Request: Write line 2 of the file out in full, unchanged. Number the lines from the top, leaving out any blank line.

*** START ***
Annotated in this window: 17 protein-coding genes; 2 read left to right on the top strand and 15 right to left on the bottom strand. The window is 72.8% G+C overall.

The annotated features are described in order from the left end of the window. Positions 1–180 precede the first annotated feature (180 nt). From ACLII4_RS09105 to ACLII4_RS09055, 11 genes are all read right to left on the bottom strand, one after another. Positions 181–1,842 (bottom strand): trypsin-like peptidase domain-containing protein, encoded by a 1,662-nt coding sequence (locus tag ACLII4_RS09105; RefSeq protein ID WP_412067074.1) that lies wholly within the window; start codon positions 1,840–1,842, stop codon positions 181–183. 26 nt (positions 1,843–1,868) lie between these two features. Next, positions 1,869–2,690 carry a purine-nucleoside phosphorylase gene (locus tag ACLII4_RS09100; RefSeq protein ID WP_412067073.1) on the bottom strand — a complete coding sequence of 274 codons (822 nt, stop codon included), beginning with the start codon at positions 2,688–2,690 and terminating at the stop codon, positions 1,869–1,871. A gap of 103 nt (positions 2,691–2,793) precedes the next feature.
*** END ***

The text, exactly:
The annotated features are described in order from the left end of the window. Positions 1–180 precede the first annotated feature (180 nt). From ACLII4_RS09105 to ACLII4_RS09055, 11 genes are all read right to left on the bottom strand, one after another. Positions 181–1,842 (bottom strand): trypsin-like peptidase domain-containing protein, encoded by a 1,662-nt coding sequence (locus tag ACLII4_RS09105; RefSeq protein ID WP_412067074.1) that lies wholly within the window; start codon positions 1,840–1,842, stop codon positions 181–183. 26 nt (positions 1,843–1,868) lie between these two features. Next, positions 1,869–2,690 carry a purine-nucleoside phosphorylase gene (locus tag ACLII4_RS09100; RefSeq protein ID WP_412067073.1) on the bottom strand — a complete coding sequence of 274 codons (822 nt, stop codon included), beginning with the start codon at positions 2,688–2,690 and terminating at the stop codon, positions 1,869–1,871. A gap of 103 nt (positions 2,691–2,793) precedes the next feature.